ALEXANDER SKEEN SMITH . I am a commission agent at 114, Fore street,—I represent Messrs. Ainsworth and Sons, linen thread manufacturers, and also Messrs. Paton, lace manufacturers—Coten has been my customer on six occasions for thread, and on one occasion for laces—Winter and Connolly were porters in my service—about 12th June I had some conversation with my stock-keeper, and on 25th June I checked a portion of my stock—on 25th June my brother made a communication to me, in consequence of which I went with him to Alfred Dennison's shop at 25, Brick Lane, about 6.30 p.m.—in his window I saw two boxes of boot-laces, with Paton's name on—they are called mohair, but they are cotton—I saw Dennison's wife—I went then to Coten's shop, about seven minutes' walk further on along Brick Lane—saw Coten; I asked him about the laces I had seen in Dennison's window—I said that Mrs. Dennison had informed me that she was buying laces from him at very reasonable prices, that these laces I had recognised as mine, and I knew I had not supplied them to him, and I asked how he got them—he said he had bought some from a hawker, and sold a job line to Dennison at 10s. 6d. some time since—I pulled out one of these leather laces, and recognised it as similar to what was in Dennison's window—I spoke to the prisoner about that, and also about a mohair lace—I said, "These are the same laces that I saw at Dennison's"—I saw some of Paton's square lace at the prisoner's—I could identify them; other people besides Paton make square laces—I went back to Dennison's, and saw Dennison there—I then went back to Coten's, and on the way I met him coming towards Dennison's shop—I went back with him to his shop, and asked him if he would give me a sample of the laces in his window—he said, "Certainly"—I pulled out one, and showed it to my brother, and took it with me—on Tuesday afternoon I saw Connolly—on Tuesday morning I went to Dennison's, and found that the laces I had seen on the previous day were gone—I met the two Dennisons at the door—I went to the Police-station with them—I then went to the prisoner's shop, and told him I had missed a quantity of thread, and that if he knew anything about receiving it it would be best for him to tell me, as I did not want to put the police on him if he satisfied me he had received goods in a proper way. (MR. GEOGHEGAN. submitted that as the prosecutor's question held out an inducement to the prisoner, the statement made by him in answer should not be given in evidence. The COURT. so ruled)—I went back to my office, and then Connolly made a statement to me—on Wednesday, 27th, I called in the police; Hallam and two other detectives came in—Connolly then made a statement in which Winter acquiesced—on the afternoon of that day I went to the prisoner's shop with Hallam and two other detectives, and asked the prisoner if he was going to pay the account he had promised; that it was very much overdue, and it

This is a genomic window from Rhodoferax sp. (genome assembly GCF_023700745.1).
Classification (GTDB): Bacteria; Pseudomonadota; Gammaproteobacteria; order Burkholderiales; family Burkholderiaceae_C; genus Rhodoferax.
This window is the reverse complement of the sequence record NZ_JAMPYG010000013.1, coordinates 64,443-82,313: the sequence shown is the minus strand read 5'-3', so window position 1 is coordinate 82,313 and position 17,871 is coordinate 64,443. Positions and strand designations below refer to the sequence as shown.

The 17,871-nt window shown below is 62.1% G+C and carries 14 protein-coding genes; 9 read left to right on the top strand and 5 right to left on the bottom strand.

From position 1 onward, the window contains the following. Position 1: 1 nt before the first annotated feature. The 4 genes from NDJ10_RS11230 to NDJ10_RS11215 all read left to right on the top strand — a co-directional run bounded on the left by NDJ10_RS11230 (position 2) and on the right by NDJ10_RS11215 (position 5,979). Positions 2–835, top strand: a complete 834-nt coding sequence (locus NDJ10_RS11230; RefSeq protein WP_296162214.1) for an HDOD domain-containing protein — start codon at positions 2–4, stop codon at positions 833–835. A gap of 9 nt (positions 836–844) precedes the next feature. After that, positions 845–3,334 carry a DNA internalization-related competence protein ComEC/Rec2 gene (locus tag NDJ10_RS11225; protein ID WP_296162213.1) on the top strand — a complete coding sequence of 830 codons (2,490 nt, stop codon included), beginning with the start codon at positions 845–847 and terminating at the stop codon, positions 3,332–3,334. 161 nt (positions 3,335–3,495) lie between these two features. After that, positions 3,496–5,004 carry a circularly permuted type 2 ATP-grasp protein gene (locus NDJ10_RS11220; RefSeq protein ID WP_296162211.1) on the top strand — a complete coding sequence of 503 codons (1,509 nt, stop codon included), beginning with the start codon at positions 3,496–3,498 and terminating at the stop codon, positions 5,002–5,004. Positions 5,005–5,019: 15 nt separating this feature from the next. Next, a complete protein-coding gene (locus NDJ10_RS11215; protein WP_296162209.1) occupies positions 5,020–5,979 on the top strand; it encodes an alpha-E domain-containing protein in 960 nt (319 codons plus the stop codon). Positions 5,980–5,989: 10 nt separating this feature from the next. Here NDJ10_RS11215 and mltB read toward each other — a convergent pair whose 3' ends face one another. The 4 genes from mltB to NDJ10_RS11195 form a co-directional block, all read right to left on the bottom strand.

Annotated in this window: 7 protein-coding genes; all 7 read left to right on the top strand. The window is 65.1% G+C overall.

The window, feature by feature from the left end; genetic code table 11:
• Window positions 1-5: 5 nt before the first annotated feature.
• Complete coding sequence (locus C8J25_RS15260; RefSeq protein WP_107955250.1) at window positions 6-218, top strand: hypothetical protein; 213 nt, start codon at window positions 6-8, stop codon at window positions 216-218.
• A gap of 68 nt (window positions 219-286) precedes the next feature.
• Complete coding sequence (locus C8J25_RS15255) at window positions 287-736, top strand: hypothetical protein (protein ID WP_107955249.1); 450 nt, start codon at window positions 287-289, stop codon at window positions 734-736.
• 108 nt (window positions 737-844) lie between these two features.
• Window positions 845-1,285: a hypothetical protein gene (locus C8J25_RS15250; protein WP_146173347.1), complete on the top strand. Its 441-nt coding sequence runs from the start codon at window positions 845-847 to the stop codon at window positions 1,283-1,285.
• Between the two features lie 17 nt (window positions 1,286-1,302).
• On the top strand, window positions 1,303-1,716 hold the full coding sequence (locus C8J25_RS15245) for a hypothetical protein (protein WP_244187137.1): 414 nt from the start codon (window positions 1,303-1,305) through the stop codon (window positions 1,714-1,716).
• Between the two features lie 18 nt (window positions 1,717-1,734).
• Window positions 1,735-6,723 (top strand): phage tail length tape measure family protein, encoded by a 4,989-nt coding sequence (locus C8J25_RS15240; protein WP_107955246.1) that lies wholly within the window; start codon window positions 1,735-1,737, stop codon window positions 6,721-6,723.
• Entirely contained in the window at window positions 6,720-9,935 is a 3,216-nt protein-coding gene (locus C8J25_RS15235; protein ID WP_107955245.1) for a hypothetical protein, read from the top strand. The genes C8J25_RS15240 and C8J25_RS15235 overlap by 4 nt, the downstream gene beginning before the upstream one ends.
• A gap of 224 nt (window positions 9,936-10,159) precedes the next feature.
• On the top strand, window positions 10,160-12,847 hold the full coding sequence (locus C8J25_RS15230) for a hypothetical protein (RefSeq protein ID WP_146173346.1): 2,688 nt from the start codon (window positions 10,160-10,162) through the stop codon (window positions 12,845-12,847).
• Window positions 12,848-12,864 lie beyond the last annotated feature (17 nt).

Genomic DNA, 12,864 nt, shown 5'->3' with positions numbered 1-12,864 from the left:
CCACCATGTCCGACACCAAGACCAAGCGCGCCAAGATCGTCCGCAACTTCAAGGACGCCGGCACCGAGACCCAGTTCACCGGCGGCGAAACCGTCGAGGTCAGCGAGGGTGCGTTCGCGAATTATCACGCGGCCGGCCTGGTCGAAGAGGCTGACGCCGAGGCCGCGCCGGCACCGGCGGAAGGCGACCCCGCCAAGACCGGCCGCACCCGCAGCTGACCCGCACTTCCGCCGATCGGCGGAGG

was time he had paid it—Hallam came forward and spoke about the threads, and the prisoner made a statement. (The COURT. excluded this statement, it being upon the same subject matter', and as the inducement held out upon the previous day must be considered as continuing)—Hallam said he was a detective officer, and that he had heard from me that thread had been missed, and that the two porters had confessed that they had taken thread to Coten's shop, and would he mind his looking round—he let us look round—after searching for some time we found three or four papers of thread in the window—each paper contains six balls of Ainsworth's thread—the prisoner produced this invoice, which refers to No. 5 Blake thread—I found this paper of No. 6 thread; I have never supplied any No. 6 thread to the prisoner—the price of it is 26s. per dozen, less 12 1/2; per cent.—the price of two gross of mohair and 120 pairs of leather laces would be 12s. to 15s. wholesale—I should not sell to a retailer—these laces would be 3s. 9d. per gross—two days before Connolly made a confession I and my brother followed him down Fore Street to the foot of Fore Street, and he suddenly disappeared at the corner of Moorgate Street, near the station—he was going out then with thread.